CBO Projections of Spending and Tax Credits
February 11, 2013
The Congressional Budget Office (CBO) just released some interesting graphics, showing spending projections for means-tested programs and tax credits, i.e. those programs and tax credits that are only available to low income households. Medicaid is the largest such program, at $251 billion in 2012, followed by Supplemental Nutrition Assistance Program (SNAP) at $80 billion. The refundable portion of the earned income tax credit (EITC) is next largest, at $54 billion, while the refundable child credit costs $28 billion. The refundable portion of tax credits are scored as spending, since they exceed any tax liability.
The growth of these programs and tax credits over the last two decades mainly reflects increasing participation, as more and more people were made eligible through such legislative expansions as the 2009 American Recovery and Reinvestment Act. Participation for the EITC grew from 9 million in 1991 to 25 million in 2011, while participation for the child credit grew from zero to 21 million over the same period. The recent fiscal cliff deal extended these expansions to the EITC and child credit for another 5 years.
These programs and tax credits form a large and growing share of so-called mandatory spending, which also includes Social Security and Medicare. As the chart below shows, mandatory spending represents the majority of the federal budget, and the part that has grown most dramatically in recent years. Mandatory spending was about 10 percent of GDP for most of the 30 years prior to 2008. It leapt to 15 percent of GDP in 2009 and now remains at 13.1 percent. It is projected to increase to 14.1 percent of GDP by 2023. Meanwhile, discretionary spending, on programs like defense, roads, and other infrastructure, is on a steady decline. Discretionary spending is now 8.3 percent of GDP and set to go to a 50 year low of 5.5 percent of GDP by 2023.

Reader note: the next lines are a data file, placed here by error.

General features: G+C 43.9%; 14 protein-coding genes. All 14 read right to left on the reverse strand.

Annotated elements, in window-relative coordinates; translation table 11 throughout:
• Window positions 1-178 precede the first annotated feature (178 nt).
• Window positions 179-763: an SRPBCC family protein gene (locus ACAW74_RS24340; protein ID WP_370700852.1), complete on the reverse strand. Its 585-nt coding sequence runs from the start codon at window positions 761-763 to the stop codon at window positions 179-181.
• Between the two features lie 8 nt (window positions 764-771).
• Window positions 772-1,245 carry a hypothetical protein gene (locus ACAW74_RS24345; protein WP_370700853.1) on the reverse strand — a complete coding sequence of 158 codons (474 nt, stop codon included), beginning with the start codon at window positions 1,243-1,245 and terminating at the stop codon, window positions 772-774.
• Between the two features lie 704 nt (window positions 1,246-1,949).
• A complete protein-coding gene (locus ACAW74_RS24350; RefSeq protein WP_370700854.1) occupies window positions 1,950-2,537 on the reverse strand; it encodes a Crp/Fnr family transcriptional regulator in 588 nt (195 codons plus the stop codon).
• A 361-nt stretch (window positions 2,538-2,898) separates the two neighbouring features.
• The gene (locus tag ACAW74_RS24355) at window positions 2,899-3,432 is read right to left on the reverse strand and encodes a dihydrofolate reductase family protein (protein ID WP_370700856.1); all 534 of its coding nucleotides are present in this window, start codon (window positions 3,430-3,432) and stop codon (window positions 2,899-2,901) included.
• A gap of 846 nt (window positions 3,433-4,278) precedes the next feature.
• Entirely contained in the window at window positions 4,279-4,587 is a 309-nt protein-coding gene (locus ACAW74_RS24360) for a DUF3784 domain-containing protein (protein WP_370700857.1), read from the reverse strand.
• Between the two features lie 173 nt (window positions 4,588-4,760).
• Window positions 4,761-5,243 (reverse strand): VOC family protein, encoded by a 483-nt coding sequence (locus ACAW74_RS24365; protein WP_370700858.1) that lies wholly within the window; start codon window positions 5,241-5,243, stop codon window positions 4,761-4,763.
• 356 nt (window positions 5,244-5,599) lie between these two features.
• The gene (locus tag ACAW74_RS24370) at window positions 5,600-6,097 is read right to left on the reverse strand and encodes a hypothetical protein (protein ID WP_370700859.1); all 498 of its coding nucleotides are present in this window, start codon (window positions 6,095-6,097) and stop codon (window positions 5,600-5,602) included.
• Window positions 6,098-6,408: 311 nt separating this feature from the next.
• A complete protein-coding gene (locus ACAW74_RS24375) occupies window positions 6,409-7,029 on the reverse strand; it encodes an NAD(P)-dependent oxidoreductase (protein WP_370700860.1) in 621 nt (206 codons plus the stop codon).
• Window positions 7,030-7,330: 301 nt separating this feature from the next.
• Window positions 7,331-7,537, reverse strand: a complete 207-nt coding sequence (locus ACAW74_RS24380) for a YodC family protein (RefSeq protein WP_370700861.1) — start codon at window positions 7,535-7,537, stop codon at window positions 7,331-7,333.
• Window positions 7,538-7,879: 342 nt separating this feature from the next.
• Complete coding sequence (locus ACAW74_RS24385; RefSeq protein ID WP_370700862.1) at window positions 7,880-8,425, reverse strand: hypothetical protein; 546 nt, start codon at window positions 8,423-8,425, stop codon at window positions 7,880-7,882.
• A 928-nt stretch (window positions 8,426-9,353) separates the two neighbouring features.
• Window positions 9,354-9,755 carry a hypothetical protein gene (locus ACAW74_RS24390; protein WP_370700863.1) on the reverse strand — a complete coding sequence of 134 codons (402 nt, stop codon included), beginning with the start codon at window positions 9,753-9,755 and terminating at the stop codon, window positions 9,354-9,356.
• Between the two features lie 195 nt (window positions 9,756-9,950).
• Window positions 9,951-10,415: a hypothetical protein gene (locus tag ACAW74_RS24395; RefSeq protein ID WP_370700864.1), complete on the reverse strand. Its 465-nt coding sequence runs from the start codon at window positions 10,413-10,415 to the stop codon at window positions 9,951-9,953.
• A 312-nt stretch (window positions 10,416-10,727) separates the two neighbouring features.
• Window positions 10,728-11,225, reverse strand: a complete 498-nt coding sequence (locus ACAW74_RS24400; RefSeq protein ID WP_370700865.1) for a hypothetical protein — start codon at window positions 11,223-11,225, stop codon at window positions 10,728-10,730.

Follow William McBride on Twitter @EconoWill
Was this page helpful to you?
The Tax Foundation works hard to provide insightful tax policy analysis. Our work depends on support from members of the public like you. Would you consider contributing to our work?Contribute to the Tax Foundation
Let us know how we can better serve you!
We work hard to make our analysis as useful as possible. Would you consider telling us more about how we can do better?Give Us Feedback